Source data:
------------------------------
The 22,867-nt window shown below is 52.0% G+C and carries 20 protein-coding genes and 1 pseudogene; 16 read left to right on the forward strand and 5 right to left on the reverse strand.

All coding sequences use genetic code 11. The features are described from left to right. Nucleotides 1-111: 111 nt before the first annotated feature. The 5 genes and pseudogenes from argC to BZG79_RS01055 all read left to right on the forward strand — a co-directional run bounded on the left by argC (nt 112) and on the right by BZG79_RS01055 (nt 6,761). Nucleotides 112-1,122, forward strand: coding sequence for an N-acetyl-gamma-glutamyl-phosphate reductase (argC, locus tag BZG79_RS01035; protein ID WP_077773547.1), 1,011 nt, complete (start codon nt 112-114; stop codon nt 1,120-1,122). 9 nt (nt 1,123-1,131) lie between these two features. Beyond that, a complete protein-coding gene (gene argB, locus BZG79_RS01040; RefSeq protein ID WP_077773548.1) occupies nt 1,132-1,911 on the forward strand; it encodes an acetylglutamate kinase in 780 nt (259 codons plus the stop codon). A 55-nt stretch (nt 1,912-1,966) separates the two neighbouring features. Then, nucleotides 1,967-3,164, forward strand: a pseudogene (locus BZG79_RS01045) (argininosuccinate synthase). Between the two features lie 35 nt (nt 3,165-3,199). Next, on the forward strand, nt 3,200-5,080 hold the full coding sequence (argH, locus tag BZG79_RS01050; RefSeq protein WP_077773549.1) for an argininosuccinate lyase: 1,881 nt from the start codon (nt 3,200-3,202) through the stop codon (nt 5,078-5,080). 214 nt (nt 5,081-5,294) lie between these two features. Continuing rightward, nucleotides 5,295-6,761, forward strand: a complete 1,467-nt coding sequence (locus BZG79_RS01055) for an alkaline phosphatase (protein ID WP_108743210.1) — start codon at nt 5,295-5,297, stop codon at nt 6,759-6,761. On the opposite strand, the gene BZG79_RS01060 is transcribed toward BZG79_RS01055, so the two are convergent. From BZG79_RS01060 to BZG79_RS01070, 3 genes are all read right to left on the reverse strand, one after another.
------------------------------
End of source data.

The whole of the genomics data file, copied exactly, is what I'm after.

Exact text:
The 22,867-nt window shown below is 52.0% G+C and carries 20 protein-coding genes and 1 pseudogene; 16 read left to right on the forward strand and 5 right to left on the reverse strand.

All coding sequences use genetic code 11. The features are described from left to right. Nucleotides 1-111: 111 nt before the first annotated feature. The 5 genes and pseudogenes from argC to BZG79_RS01055 all read left to right on the forward strand — a co-directional run bounded on the left by argC (nt 112) and on the right by BZG79_RS01055 (nt 6,761). Nucleotides 112-1,122, forward strand: coding sequence for an N-acetyl-gamma-glutamyl-phosphate reductase (argC, locus tag BZG79_RS01035; protein ID WP_077773547.1), 1,011 nt, complete (start codon nt 112-114; stop codon nt 1,120-1,122). 9 nt (nt 1,123-1,131) lie between these two features. Beyond that, a complete protein-coding gene (gene argB, locus BZG79_RS01040; RefSeq protein ID WP_077773548.1) occupies nt 1,132-1,911 on the forward strand; it encodes an acetylglutamate kinase in 780 nt (259 codons plus the stop codon). A 55-nt stretch (nt 1,912-1,966) separates the two neighbouring features. Then, nucleotides 1,967-3,164, forward strand: a pseudogene (locus BZG79_RS01045) (argininosuccinate synthase). Between the two features lie 35 nt (nt 3,165-3,199). Next, on the forward strand, nt 3,200-5,080 hold the full coding sequence (argH, locus tag BZG79_RS01050; RefSeq protein WP_077773549.1) for an argininosuccinate lyase: 1,881 nt from the start codon (nt 3,200-3,202) through the stop codon (nt 5,078-5,080). 214 nt (nt 5,081-5,294) lie between these two features. Continuing rightward, nucleotides 5,295-6,761, forward strand: a complete 1,467-nt coding sequence (locus BZG79_RS01055) for an alkaline phosphatase (protein ID WP_108743210.1) — start codon at nt 5,295-5,297, stop codon at nt 6,759-6,761. On the opposite strand, the gene BZG79_RS01060 is transcribed toward BZG79_RS01055, so the two are convergent. From BZG79_RS01060 to BZG79_RS01070, 3 genes are all read right to left on the reverse strand, one after another.